The catalyst for overeating will vary from person to person. It may be that we use food to soothe the build-up of anxiety, fear, inner tension, or stress. We may eat to comfort un-met needs or feelings, or If we can’t or don’t want to recognise our feelings for fear of becoming too vulnerable. We may feel afraid that we can’t handle our feelings or choose to suppress them because we don’t want to experience isolation when others don’t acknowledge them, or we may eat in reaction to frustration and overwhelm.

These sticky emotions and many more are essentially reactions to hurts we carry from life experiences and relationships, but by avoiding them, not expressing and dealing with them, they then impact on our everyday living.

All the diets and tricks in the world won’t work until we have acknowledged and dealt with our hurts. So if our portions are not supporting us to live healthy, vital lives it is a great opportunity to stop and ask, "What is going on for me right now? What emotions or feelings are coming up for me that I want to bury with food?"

Do we stop, connect and feel before we eat?

Give it a go tonight at dinner; take stop moments during the meal, connect with how you are feeling before eating, don’t let emotions direct your eating and avoid being the ‘stuffed turkey’.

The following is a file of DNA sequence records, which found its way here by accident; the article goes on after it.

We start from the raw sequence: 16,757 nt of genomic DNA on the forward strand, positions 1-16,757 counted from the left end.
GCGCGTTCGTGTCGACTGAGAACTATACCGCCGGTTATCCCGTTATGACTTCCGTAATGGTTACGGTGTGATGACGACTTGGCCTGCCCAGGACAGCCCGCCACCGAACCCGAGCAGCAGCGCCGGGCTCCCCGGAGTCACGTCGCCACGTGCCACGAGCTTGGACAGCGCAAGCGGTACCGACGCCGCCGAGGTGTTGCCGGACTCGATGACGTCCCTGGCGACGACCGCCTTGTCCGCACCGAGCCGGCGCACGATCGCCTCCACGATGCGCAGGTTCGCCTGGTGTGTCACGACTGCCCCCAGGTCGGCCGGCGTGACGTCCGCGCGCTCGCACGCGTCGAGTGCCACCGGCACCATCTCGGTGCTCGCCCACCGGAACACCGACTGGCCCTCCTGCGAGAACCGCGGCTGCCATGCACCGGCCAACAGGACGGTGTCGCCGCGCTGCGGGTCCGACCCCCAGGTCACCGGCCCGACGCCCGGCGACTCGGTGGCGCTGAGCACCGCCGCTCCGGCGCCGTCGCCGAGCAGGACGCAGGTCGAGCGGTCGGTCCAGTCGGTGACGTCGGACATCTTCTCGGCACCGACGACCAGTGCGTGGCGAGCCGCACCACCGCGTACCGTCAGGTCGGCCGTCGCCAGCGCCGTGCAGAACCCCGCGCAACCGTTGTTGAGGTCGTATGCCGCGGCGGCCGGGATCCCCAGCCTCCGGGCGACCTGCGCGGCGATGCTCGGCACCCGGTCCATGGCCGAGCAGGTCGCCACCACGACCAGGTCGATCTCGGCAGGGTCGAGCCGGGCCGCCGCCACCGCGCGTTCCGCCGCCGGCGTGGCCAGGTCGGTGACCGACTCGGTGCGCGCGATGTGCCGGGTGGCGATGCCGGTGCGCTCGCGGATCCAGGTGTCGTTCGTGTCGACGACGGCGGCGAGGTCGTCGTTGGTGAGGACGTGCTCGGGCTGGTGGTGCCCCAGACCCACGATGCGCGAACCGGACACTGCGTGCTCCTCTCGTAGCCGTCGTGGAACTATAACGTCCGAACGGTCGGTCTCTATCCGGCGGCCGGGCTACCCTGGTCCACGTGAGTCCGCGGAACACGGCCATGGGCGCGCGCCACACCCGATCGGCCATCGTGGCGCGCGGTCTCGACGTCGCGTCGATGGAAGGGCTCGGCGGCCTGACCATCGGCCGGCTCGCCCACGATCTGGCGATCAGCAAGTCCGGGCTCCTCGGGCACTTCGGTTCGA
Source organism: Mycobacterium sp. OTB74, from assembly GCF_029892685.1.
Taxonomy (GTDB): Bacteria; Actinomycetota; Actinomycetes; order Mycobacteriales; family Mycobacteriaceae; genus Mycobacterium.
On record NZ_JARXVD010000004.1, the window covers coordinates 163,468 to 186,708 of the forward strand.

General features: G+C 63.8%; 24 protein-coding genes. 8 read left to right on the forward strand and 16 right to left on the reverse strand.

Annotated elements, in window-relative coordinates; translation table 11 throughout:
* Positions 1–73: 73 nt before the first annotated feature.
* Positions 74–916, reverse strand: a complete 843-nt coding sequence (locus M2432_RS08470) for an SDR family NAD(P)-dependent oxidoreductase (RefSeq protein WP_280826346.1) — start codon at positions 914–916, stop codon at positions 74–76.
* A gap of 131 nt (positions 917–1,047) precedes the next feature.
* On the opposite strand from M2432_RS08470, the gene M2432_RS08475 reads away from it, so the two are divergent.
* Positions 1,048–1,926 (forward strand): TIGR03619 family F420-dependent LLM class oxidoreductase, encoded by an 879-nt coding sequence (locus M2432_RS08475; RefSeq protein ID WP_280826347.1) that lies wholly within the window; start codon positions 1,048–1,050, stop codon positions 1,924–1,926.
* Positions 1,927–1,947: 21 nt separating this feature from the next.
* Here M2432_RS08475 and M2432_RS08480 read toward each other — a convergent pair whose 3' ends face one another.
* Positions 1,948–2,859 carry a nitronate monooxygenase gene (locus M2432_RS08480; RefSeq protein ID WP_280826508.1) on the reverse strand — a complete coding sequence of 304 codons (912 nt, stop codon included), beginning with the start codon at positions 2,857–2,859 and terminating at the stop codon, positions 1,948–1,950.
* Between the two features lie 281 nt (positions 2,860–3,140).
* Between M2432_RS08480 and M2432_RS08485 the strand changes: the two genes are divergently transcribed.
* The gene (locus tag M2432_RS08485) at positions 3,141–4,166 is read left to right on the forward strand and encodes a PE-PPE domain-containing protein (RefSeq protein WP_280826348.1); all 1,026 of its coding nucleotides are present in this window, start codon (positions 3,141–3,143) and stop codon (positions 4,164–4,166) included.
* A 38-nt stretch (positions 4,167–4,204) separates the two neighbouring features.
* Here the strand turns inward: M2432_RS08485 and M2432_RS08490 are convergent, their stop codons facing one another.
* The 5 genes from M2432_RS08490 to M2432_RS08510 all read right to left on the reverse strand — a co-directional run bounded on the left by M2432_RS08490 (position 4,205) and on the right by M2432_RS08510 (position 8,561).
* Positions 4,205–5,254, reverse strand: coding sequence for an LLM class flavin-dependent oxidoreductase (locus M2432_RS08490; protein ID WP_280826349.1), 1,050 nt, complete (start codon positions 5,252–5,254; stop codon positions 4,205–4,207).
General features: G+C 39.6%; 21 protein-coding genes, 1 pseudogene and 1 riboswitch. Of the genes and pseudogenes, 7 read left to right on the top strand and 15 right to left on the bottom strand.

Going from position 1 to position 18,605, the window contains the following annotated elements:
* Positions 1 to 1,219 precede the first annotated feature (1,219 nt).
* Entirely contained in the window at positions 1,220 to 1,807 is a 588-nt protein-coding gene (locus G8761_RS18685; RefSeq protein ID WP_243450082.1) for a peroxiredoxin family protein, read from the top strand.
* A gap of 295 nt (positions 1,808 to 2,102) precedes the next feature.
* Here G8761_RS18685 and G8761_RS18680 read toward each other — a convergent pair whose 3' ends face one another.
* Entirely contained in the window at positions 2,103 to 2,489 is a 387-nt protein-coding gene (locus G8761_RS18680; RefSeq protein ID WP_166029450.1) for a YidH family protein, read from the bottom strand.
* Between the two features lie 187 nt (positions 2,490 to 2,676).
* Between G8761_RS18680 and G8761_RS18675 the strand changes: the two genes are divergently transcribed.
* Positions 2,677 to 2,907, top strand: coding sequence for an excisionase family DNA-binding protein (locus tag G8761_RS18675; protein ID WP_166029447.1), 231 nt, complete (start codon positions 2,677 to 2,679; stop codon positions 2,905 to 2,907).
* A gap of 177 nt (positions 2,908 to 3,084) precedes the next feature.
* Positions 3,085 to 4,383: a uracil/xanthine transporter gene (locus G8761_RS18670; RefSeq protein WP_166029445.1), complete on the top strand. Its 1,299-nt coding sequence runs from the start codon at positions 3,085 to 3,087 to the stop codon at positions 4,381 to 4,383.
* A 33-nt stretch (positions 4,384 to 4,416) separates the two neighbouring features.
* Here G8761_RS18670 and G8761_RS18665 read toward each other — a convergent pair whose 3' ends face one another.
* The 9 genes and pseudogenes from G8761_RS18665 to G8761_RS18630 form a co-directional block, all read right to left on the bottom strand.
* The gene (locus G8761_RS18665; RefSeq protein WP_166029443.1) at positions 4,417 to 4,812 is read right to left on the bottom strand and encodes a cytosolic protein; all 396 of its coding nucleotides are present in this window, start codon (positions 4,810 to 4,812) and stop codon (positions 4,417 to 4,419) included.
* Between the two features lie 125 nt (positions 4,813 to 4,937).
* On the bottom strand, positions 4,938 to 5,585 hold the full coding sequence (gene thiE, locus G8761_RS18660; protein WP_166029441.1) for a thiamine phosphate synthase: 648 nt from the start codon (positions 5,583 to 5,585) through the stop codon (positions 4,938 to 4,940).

• [1]

    Murray, CJL & Ng, Marie. IHME (Institute for Health Metrics and Evaluation). Nearly one-third of the world’s population is obese or overweight, new data show. Retrieved 10th March 2017 from: http://www.healthdata.org/news-release/nearly-one-third-world’s-population-obese-or-overweight-new-data-show

  • [2]

    Spencer, B. Take portion sizes back to the 1950s to beat obesity, says scientists who warn servings have ballooned. The Daily Mail UK. Published 3rd Dec 2015. Retrieved 10th March 2017 from: http://www.dailymail.co.uk/health/article-3343129/Take-portion-sizes-1950s-beat-obesity-say-scientists-warn-portions-20-years-ballooned.html

  • [3]

    Charitywire. Concerned Health Experts Investigate Roots of "The Clean Plate Club". American Institute for Cancer Research. Published 12th September 2003. Retrieved 29th Oct from: http://www.charitywire.com/charity10/04303.html

Filed under

ObesityWeight-lossWell-beingBody awarenessEating disorder